A fact is material when it "might affect the outcome of the suit under the governing law." Anderson v. Liberty Lobby, Inc. , 477 U.S. 242, 248 (1986). "Factual disputes that are irrelevant or unnecessary" are not material and thus cannot preclude summary judgment." Id . A dispute regarding a material fact is genuine if there is sufficient evidence upon which a reasonable jury could return a verdict for the nonmoving party. See id. A court "is not to resolve disputed issues of fact but to assess whether there are any factual issues to be tried." Wilson v. Nw. Mut. Ins. Co. , 625 F.3d 54, 60 (2d Cir. 2010) (citation omitted). It is the moving party's burden to establish the absence of any genuine issue of material fact. Zalaski v. City of Bridgeport Police Dep't , 613 F.3d 336, 340 (2d Cir. 2010).

"The question of whether parties agreed to arbitrate is to be decided by the court; however, if an issue of fact exists with regard to the whether the parties made such an agreement, a trial on that issue is necessary." Envtl. Energy Servs., Inc. v. Cylenchar, Ltd., No. 11-CV-0039 , 2011 WL 4829851, at *2 (D.Conn. Oct. 12, 2011) (citing Bensadoun , 316 F.3d at 175). However, "[a] party resisting arbitration on the ground that no agreement to arbitrate exists must submit sufficient evidentiary facts in support of [its] claim in order to precipitate the trial contemplated by 9 U.S.C. § 4." Manning v. Energy Conversion Devices, Inc. , 833 F.2d 1096, 1103 (2d Cir. 1987). "If the party seeking arbitration has substantiated the entitlement by a showing of evidentiary facts, the party opposing may not rest on a denial but must submit evidentiary facts showing that there is a dispute of fact to be tried." Oppenheimer & Co., Inc. v. Neidhardt , 56 F.3d 352, 358 (2d Cir. 1995).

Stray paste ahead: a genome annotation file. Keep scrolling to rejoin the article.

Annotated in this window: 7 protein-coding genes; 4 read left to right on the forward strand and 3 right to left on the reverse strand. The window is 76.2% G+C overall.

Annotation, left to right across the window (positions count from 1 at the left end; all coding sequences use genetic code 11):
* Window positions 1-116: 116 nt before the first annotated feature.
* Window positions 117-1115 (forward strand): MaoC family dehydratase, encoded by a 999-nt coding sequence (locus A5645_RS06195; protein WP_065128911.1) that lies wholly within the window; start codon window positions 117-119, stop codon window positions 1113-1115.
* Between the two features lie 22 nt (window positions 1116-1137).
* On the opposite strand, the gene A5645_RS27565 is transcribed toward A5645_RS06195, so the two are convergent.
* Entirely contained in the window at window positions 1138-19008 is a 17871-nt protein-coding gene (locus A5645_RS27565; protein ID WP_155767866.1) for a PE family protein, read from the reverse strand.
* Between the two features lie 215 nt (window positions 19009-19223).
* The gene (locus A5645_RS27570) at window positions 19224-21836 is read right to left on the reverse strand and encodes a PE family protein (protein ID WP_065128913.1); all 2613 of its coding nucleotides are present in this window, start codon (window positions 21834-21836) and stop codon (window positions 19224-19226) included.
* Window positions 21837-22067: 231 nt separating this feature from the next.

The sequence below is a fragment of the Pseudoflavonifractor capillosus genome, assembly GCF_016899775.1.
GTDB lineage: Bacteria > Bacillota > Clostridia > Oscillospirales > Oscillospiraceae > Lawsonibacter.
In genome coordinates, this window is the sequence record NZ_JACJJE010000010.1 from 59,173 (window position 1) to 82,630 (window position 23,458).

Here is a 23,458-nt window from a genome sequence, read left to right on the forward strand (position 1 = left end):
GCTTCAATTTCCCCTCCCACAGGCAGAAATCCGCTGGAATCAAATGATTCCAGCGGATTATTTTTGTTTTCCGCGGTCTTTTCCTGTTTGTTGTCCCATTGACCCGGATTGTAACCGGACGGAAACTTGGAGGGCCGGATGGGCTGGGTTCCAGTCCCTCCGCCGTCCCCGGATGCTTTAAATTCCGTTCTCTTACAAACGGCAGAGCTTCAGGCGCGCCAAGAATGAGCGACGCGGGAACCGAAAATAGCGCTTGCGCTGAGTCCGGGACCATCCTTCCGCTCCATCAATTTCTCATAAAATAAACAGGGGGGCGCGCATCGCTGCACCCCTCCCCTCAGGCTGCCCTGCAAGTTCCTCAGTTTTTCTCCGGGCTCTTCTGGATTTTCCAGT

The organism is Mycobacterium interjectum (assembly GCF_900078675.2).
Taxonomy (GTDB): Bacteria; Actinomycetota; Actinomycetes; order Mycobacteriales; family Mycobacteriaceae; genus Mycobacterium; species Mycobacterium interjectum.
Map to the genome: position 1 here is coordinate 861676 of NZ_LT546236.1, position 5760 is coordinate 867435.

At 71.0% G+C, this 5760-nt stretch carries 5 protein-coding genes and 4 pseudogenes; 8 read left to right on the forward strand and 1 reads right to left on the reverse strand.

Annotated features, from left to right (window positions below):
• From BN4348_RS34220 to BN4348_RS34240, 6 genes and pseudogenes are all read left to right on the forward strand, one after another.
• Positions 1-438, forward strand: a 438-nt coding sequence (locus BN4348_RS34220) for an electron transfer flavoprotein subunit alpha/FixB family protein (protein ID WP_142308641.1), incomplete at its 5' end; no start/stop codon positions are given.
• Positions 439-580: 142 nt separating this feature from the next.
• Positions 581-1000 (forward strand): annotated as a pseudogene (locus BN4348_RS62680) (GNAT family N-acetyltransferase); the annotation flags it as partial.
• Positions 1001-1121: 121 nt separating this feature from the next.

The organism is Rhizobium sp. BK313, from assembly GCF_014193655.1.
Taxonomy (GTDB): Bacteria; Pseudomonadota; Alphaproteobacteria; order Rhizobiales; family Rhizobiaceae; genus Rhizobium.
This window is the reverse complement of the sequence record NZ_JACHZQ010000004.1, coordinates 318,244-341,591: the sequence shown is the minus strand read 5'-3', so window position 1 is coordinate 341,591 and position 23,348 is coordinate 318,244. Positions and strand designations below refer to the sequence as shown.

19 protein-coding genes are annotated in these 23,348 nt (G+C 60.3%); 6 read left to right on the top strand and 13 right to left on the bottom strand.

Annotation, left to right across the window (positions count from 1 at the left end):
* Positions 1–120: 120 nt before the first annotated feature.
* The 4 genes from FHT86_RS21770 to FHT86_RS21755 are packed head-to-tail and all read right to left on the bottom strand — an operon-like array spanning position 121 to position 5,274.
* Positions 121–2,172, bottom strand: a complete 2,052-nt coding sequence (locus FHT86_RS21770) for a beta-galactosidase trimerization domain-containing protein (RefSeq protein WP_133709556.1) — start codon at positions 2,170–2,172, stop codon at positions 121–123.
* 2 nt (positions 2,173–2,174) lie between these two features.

"Once a court is satisfied that an arbitration agreement is valid and the claim before it is arbitrable, it must stay or dismiss further judicial proceedings and order the parties to arbitrate." Nunez v. Citibank, N.A., No. 08 Civ. 5398 , 2009 WL 256107, at *2 (S.D.N.Y. Feb. 3, 2009); see also Genesco, Inc. v. T. Kakiuchi & Co., Ltd. , 815 F.2d 840, 844 (2d Cir. 1987) ("By its terms, the [FAA] leaves no place for the exercise of discretion by a district court, but instead mandates that district courts shall direct the parties to proceed to arbitration on issues as to which an arbitration agreement has been signed.").

IV. DISCUSSION

Plaintiffs acknowledge that the Policy applies to their claims against MSC but assert that it does not apply to their claims against Halsted. See Opp. at 1. The Policy mandates arbitration of "any dispute arising out of or related to Employee's employment with the Company." Policy at 1.[2] The "Company" is defined by the Handbook as "MasTec, Inc., its divisions and affiliates." Handbook at 7.[3] Plaintiffs argue that the Policy is inapplicable to their claims against Halsted because: (1) at the time Plaintiffs signed the Acknowledgments and thereby agreed to be bound by the Policy, Halsted was a non-extant predecessor, not an extant affiliate, of MasTec, Inc. ("MasTec")[4]; and (2) even if claims arising out of Halsted employment were covered by the Policy, the Policy is not retroactive. See generally Opp.

A. Applicability to Halsted

1. Halsted is a Subsidiary of MasTec